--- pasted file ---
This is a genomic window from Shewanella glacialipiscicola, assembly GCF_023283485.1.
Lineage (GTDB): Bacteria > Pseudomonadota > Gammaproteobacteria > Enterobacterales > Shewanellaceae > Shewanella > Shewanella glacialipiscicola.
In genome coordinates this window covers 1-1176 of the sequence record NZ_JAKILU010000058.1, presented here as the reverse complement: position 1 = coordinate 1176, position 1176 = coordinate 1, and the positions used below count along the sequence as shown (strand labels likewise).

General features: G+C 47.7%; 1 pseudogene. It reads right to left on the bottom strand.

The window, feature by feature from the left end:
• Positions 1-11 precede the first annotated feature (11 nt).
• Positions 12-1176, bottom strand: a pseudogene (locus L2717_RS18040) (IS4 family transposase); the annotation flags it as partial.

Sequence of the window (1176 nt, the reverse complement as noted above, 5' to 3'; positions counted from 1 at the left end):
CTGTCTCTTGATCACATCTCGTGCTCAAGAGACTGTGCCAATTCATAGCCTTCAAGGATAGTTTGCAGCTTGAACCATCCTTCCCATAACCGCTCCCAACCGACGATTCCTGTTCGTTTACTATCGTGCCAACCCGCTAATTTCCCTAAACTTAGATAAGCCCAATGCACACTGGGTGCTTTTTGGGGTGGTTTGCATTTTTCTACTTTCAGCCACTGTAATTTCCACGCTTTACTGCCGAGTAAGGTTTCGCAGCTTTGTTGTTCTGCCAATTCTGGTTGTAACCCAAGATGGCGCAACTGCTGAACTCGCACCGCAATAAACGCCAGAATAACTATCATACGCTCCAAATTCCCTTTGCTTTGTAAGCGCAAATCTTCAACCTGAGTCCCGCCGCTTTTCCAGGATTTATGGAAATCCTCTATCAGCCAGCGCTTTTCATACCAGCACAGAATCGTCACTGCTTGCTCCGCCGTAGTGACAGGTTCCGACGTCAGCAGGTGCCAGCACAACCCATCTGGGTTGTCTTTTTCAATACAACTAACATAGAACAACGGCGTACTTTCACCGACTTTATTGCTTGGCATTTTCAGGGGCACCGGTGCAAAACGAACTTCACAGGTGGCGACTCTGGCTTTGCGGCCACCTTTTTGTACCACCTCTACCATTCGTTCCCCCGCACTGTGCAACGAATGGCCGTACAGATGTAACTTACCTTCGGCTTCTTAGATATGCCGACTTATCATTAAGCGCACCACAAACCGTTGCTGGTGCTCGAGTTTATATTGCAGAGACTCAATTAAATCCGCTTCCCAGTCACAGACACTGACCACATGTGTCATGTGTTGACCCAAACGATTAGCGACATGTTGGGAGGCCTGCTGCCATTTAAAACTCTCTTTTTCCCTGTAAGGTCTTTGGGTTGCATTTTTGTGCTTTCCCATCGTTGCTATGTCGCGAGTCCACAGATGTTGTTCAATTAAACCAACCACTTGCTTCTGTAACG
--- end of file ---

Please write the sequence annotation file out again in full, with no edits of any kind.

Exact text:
This is a genomic window from Shewanella glacialipiscicola, assembly GCF_023283485.1.
Lineage (GTDB): Bacteria > Pseudomonadota > Gammaproteobacteria > Enterobacterales > Shewanellaceae > Shewanella > Shewanella glacialipiscicola.
In genome coordinates this window covers 1-1176 of the sequence record NZ_JAKILU010000058.1, presented here as the reverse complement: position 1 = coordinate 1176, position 1176 = coordinate 1, and the positions used below count along the sequence as shown (strand labels likewise).

General features: G+C 47.7%; 1 pseudogene. It reads right to left on the bottom strand.

The window, feature by feature from the left end:
• Positions 1-11 precede the first annotated feature (11 nt).
• Positions 12-1176, bottom strand: a pseudogene (locus L2717_RS18040) (IS4 family transposase); the annotation flags it as partial.

Sequence of the window (1176 nt, the reverse complement as noted above, 5' to 3'; positions counted from 1 at the left end):
CTGTCTCTTGATCACATCTCGTGCTCAAGAGACTGTGCCAATTCATAGCCTTCAAGGATAGTTTGCAGCTTGAACCATCCTTCCCATAACCGCTCCCAACCGACGATTCCTGTTCGTTTACTATCGTGCCAACCCGCTAATTTCCCTAAACTTAGATAAGCCCAATGCACACTGGGTGCTTTTTGGGGTGGTTTGCATTTTTCTACTTTCAGCCACTGTAATTTCCACGCTTTACTGCCGAGTAAGGTTTCGCAGCTTTGTTGTTCTGCCAATTCTGGTTGTAACCCAAGATGGCGCAACTGCTGAACTCGCACCGCAATAAACGCCAGAATAACTATCATACGCTCCAAATTCCCTTTGCTTTGTAAGCGCAAATCTTCAACCTGAGTCCCGCCGCTTTTCCAGGATTTATGGAAATCCTCTATCAGCCAGCGCTTTTCATACCAGCACAGAATCGTCACTGCTTGCTCCGCCGTAGTGACAGGTTCCGACGTCAGCAGGTGCCAGCACAACCCATCTGGGTTGTCTTTTTCAATACAACTAACATAGAACAACGGCGTACTTTCACCGACTTTATTGCTTGGCATTTTCAGGGGCACCGGTGCAAAACGAACTTCACAGGTGGCGACTCTGGCTTTGCGGCCACCTTTTTGTACCACCTCTACCATTCGTTCCCCCGCACTGTGCAACGAATGGCCGTACAGATGTAACTTACCTTCGGCTTCTTAGATATGCCGACTTATCATTAAGCGCACCACAAACCGTTGCTGGTGCTCGAGTTTATATTGCAGAGACTCAATTAAATCCGCTTCCCAGTCACAGACACTGACCACATGTGTCATGTGTTGACCCAAACGATTAGCGACATGTTGGGAGGCCTGCTGCCATTTAAAACTCTCTTTTTCCCTGTAAGGTCTTTGGGTTGCATTTTTGTGCTTTCCCATCGTTGCTATGTCGCGAGTCCACAGATGTTGTTCAATTAAACCAACCACTTGCTTCTGTAACG